Document Type

Article

Publication Date

January 2008

Abstract

The Essay explores the reasons underlying opposition to Hans Kelsen's approach to the law within the U.S. legal academy. The vehemence with which legal scholars within the United States rejected Kelsen's philosophy of law is best understood as a product of numerous factors, some philosophical, some political and some having to do with professional developments within the legal academy itself. Because philosophical and political opposition to Kelsen's legal philosophy has been well-explored in earlier articles, this Essay discusses those topics briefly in Part I and then sets out in Part II a sociological model that grounds the academy's rejection of Kelsen's pure theory of law in professionalization processes already well underway when Kelsen arrived in the United States.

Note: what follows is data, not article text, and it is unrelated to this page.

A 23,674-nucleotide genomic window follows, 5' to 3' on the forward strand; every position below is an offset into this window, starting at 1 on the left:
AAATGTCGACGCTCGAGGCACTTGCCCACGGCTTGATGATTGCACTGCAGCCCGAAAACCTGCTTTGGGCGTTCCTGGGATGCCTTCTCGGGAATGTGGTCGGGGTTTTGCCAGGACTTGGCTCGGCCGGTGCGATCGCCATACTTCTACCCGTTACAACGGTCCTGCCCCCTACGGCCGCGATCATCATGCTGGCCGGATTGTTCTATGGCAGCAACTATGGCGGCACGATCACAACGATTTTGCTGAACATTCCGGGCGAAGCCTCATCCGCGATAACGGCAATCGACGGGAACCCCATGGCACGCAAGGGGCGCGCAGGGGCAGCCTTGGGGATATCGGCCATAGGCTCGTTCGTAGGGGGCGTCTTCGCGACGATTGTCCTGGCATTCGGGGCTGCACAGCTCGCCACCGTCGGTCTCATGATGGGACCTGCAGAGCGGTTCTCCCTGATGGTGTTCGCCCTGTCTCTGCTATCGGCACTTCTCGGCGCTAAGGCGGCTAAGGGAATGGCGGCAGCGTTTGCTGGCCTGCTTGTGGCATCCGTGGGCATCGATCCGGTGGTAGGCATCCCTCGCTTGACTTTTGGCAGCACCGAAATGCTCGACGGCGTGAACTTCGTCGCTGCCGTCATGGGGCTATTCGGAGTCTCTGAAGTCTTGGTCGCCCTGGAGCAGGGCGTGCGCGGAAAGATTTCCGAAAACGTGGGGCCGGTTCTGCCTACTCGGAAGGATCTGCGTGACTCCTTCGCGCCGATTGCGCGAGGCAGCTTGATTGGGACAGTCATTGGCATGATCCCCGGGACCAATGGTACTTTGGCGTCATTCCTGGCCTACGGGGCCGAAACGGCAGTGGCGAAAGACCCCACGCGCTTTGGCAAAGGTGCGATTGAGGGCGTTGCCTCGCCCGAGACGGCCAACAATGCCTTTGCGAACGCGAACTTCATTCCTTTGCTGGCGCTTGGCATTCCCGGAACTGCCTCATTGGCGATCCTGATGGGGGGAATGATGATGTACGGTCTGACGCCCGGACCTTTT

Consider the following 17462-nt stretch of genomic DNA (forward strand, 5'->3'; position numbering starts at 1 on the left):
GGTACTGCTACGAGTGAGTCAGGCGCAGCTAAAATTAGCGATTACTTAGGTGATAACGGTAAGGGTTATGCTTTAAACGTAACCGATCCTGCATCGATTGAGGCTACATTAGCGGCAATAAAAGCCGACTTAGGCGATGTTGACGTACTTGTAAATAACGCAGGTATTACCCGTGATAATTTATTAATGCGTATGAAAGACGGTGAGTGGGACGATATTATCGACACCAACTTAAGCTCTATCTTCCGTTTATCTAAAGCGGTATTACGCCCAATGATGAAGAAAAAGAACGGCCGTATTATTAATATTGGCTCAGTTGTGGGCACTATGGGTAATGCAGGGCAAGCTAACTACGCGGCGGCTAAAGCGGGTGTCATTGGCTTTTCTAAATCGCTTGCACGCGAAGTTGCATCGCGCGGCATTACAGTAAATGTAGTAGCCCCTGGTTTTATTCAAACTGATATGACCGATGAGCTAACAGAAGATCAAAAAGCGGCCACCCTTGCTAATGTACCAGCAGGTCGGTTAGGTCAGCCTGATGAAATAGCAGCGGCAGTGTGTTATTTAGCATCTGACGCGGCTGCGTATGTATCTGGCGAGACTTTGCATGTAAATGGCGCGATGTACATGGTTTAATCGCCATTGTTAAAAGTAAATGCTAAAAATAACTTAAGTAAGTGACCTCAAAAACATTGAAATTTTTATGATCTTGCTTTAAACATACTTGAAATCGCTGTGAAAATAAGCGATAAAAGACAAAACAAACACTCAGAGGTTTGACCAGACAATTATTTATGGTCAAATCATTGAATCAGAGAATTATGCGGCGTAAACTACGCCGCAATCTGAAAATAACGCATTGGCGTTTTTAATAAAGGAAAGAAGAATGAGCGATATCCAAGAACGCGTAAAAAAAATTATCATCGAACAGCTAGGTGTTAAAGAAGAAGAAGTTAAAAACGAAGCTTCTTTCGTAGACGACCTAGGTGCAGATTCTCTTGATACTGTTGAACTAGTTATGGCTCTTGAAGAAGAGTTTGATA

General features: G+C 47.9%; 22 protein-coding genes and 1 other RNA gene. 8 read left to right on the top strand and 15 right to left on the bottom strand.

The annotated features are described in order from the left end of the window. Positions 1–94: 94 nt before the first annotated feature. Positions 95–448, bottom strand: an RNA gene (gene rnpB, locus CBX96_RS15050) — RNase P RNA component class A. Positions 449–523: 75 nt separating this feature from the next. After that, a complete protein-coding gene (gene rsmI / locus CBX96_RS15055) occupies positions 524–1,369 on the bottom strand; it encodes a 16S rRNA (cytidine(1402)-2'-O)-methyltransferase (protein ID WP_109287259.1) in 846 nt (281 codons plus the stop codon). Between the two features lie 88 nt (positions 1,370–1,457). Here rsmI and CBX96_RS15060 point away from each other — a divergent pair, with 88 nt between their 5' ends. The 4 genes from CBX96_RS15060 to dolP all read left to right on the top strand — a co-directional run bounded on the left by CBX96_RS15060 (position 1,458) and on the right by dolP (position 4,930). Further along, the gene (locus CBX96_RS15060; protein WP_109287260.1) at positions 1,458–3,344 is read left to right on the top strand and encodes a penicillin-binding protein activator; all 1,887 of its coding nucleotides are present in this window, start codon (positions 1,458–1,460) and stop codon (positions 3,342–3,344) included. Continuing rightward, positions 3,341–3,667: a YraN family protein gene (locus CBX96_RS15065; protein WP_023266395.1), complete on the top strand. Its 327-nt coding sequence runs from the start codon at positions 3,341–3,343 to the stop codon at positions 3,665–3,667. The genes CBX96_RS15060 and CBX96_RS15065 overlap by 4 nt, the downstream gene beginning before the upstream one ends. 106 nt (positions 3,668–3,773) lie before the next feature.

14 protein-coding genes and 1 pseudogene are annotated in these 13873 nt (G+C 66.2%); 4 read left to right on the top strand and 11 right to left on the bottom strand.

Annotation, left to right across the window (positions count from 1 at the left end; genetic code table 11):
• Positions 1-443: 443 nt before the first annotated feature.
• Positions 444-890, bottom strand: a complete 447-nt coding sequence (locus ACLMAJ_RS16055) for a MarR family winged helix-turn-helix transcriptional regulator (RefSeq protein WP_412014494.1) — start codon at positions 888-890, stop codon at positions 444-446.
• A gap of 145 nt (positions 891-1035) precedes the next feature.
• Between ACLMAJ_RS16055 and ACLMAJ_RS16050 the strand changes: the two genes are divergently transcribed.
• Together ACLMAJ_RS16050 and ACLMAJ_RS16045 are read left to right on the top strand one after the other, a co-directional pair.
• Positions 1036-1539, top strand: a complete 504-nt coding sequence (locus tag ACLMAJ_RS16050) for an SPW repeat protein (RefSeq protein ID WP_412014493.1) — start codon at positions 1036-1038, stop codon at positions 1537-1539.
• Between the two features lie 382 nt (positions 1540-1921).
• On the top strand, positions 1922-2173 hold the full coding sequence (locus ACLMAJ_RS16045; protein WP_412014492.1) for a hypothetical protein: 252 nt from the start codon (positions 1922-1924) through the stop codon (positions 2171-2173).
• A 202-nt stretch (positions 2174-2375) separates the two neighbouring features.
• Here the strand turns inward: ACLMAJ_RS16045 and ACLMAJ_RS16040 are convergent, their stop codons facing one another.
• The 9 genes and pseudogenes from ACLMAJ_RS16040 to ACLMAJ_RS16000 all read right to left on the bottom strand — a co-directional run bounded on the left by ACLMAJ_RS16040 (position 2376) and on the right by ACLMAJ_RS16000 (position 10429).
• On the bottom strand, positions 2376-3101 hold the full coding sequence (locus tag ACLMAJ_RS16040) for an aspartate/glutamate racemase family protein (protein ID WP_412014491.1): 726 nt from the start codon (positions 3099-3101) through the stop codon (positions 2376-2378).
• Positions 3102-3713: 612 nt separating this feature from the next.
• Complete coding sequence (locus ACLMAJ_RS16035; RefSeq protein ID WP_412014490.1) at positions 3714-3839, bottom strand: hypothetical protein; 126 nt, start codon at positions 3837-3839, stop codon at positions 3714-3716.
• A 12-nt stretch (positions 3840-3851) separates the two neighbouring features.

Kelsen had little impact in the U.S. legal academy not only because his brand of legal positivism was uncongenial to a U.S. audience. He also had little impact because he arrived in the United States just as the twin innovations of Legal Realism and the professionalization of the legal academy were solidifying their grips on the U.S. legal community. His mode of legal thought and his approach to legal education could not be accommodated within the newly-created discursive practice of the legal professoriate, and there was thus little possibility that his approach could be accommodated within that realm.

Comments

Forthcoming in Volume 24 of L'Observatuer des Nations Unis, Revue de l'Association Française pour les Nations Unies Section Aix-en-Provence (2008) Dossier spécial: Le continent américain et le droit international.

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